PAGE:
I think in those growing years, that's also where we work with athletes, you know, where they're doing competitive sports, that we want to be a lot more cognizant of what they're doing to be able to maintain mobility and do recovery stuff, to be able to make sure that they're not imbalanced.
I'll just giving you an example, a 16 year old and he was competitive rower and he was getting back pain. Had a little bit of scoliosis and we started to look at the imbalances. And over time we treated him for a couple years where he's like 19 now and he no longer has any more back pain.
Mark: So what can be the kind of course of treatment. The diagnosis sounds pretty complicated. You're looking at muscle function throughout all parts of the back, I'm sure and into extremities. Once you've diagnosed, whether it's functional or structural, what actions do you actually start getting people to do? And how long is it going to take?
Wil: Yeah. So timeframe wise, it's a little bit harder to really say, you know, this is exactly when this is gonna get better. It's sort of a range. And then that's also considering that it's under a physical therapy or physiotherapy management sort of perspective. And in a physiotherapy perspective, you're also considering the possibility of using bracing. If it's a milder form of scoliosis with respect to the structural. And there's still things that you can do manually, you know, like segments that maybe are stuck and you need to do adjustment and manipulations to kinda get those moving. And that's important too.
And then not just the joints, but manipulation of the soft tissue. Looking at what is tight and what's not. What's not moving properly. And then proper movement reeducation or proper muscle activation patterning, which is through exercise prescription. And that's really important. And then through that training, maybe using other modalities, like some muscle stimulation and to get these muscles going. Some taping to facilitate the activation of this, and then maybe like, I don't know, maybe like some insoles or whatnot to support the arches. Those are some things that we can do to influence the healing process and the rehab process of a person that is experiencing back pain. Upper, middle, or lower back pain because of scoliosis.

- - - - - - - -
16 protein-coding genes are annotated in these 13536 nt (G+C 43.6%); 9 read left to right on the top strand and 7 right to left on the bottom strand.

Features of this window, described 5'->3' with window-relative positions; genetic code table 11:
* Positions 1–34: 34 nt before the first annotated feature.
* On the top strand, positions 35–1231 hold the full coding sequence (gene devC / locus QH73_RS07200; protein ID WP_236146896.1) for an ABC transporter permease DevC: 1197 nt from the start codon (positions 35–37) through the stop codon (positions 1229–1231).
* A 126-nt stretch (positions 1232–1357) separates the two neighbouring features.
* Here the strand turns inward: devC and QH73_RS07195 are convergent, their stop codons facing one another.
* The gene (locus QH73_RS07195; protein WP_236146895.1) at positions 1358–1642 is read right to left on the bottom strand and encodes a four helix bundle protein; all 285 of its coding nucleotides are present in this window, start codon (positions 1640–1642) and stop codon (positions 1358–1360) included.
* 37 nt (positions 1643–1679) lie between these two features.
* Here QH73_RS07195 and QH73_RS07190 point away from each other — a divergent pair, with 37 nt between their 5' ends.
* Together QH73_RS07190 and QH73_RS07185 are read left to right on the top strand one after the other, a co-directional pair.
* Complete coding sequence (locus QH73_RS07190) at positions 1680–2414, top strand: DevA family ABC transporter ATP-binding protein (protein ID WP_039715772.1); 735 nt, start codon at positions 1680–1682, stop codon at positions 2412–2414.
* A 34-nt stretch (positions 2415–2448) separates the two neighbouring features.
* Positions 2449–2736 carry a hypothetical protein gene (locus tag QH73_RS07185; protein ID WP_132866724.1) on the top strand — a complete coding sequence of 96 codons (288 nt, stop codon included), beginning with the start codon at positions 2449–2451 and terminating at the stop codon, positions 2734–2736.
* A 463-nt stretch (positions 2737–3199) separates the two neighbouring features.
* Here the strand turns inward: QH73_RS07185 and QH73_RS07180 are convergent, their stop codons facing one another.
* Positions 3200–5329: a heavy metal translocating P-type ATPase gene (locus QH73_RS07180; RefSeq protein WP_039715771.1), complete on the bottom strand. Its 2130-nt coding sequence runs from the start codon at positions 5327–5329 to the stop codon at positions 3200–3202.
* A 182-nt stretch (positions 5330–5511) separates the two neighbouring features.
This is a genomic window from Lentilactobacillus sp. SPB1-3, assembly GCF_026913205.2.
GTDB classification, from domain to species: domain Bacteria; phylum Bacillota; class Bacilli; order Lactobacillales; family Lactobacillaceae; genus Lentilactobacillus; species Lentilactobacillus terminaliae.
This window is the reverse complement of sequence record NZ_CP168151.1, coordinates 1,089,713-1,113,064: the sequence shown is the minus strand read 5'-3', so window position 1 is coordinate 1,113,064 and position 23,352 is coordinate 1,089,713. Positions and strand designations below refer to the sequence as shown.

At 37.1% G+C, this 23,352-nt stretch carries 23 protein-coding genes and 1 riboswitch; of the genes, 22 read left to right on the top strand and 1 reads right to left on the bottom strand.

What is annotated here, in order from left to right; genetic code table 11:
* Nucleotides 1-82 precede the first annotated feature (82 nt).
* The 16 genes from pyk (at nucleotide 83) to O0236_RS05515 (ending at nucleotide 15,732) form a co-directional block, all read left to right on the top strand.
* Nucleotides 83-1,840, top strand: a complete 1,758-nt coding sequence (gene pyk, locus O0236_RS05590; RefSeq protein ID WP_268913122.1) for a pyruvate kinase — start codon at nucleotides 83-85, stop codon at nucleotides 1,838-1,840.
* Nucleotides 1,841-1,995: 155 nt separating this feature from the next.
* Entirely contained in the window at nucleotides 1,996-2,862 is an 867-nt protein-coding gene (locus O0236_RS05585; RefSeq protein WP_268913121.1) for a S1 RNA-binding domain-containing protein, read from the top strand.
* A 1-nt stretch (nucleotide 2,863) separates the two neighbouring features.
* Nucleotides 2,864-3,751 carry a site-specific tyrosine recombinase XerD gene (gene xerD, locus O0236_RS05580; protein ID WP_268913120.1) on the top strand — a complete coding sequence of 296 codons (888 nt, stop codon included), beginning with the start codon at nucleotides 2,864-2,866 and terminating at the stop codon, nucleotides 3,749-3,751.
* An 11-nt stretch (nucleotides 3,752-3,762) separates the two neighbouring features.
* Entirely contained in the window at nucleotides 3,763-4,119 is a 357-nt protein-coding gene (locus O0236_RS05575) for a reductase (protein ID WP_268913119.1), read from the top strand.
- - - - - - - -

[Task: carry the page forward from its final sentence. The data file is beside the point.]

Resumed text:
Mark: And is it fair to say like, always, if you're feeling the pain don't rest and just wait for it to go away, get in, to see a physio sooner rather than later, because that will really accelerate your healing process.
Wil: Yeah, for sure, because there's other specific techniques and methods that can be used to help with the scoliosis. There's certain breathing exercises because we all know that in the mid back, if you breathe, then your rib cage expands and then it moves the vertebrae in certain ways.
And so just things that we can do, there's a lot of things that we can help with that will either, you know, lengthen the spine or get certain muscles moving and get certain joint facilitate a lot better. And then just having that education for you, having you become more aware of what things you can do at home.
Mark: If you've got some back pain and you're suspecting this, or you don't know, and you wanna find out, or you've been diagnosed and you wanna actually take some active participation in healing your back to the best that's possible. Get into see Insync Physio. You can reach them at insyncphysio.com, book online for either the Vancouver address or in North Burnaby. You can reach the Vancouver office at (604) 566-9716. Or you can book in Burnaby at (604) 298-4878. Thanks Wil.
Wil: You're welcome Mark.